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What key things do you need to consider before investigating your spouse

When a dispute arises it is common that parties look to collate evidence in order to support their case. When that dispute involves the breakdown of a marriage individuals often find themselves in a situation where they have ample opportunity to investigate their spouse. For example, both parties may be living in the same house, using the same car, accessing the same computer and have extensive knowledge of each other's personal information. Whilst it can be tempting to utilise these opportunities, individuals need to be aware that doing so may result in them committing, or being accused of committing, one or more criminal offences.

What common things do we see that you need to consider?

1. Using a vehicle tracking device to monitor your spouse's movements

It is not illegal to install a tracking device in a vehicle that you own, and in fact it is it becoming more common for these devices to be installed. However, using such a device to track your spouse's movements may amount to an allegation of stalking or harassment. Whether you have committed an offence and the nature of the offence itself will depend on the specific facts of the case. For example: was the device installed for the purpose of monitoring your spouse; is your spouse aware of the device; how are you using the information you are gathering; are you doing anything else to monitor your spouse's movement.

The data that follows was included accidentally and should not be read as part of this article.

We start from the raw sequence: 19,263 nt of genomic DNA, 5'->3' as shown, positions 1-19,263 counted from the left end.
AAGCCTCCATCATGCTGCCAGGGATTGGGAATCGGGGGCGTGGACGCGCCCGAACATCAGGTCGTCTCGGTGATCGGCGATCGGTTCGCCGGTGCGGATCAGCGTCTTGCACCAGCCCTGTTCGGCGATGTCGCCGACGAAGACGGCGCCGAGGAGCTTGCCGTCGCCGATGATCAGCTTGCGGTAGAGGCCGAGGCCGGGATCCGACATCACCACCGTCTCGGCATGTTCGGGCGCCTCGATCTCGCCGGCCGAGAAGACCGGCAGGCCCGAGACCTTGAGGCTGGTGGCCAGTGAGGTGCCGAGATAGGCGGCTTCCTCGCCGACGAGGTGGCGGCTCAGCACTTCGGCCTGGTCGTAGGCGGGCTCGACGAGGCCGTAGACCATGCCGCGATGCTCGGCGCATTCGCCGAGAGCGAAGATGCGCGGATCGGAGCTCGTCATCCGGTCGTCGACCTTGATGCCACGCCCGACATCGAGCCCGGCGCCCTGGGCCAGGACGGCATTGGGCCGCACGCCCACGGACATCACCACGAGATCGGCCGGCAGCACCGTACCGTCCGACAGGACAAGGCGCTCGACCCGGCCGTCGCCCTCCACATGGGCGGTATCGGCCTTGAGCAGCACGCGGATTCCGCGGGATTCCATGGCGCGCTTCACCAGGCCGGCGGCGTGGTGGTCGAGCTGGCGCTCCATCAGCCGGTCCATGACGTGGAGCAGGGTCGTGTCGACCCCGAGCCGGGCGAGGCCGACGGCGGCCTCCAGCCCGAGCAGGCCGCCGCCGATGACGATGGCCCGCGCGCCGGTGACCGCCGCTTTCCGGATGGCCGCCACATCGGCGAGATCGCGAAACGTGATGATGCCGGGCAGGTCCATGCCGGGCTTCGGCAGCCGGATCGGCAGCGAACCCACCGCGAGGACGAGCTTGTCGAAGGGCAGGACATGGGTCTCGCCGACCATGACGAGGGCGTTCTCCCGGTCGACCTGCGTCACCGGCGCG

2. Accessing your spouse's digital data

 Individuals are often privy to personal information about their spouses, including knowing the passwords they use to access their digital data. This can lead to spouses logging into each other's emails, social media accounts or banking platforms to look for information which may assist in litigation. Whilst this may feel like a harmless thing to do, simply the act of typing their username and password into a computer could amount to an offence of fraud by misrepresentation, or offences under the Computer Misuse Act 1990 or Data Protection Act 2018. Again, whether a criminal offence has been committed will depend on the facts. For example: how are you accessing the information; are you using your spouse's login details; how often are you accessing your spouse's digital data; has your spouse given you permission to do so; how are you using the information; are you doing anything else to monitor your spouse?

3. Covertly recording conversations with my spouse

Another thing we often see is people covertly recording conversations with their spouse. This is not in itself a criminal offence but the specific circumstances of the recording may result in an offence being committed. Similarly to above, the individual facts need to be considered. For example: what type of device is being used to make the recording; is the device hidden somewhere for the sole purpose of monitoring your spouse; are you only recording conversations between you and your spouse or are you recording conversation to which you are not a party; are you doing anything else to monitor your spouse?

In addition to the potential criminal offences discussed above, if you engage in excessive monitoring or tracking your spouse you could also face allegations of domestic abuse offences, in particular, the offence of controlling or coercive behaviour in an intimate or family relationship.

Stop and think; is this a criminal offence?

It is essential to understand the risks before you undertake any sort of investigation into your spouse. Doing any of the above could amount to an offence but each case will turn on its facts. It is important to discuss your particular situation with a criminal solicitor before taking any action.

Equally so, if you suspect that you may be a victim of any of the above offences you should take advice from a criminal solicitor who will be able to discuss your options with you and can assist with making a report to police if appropriate.

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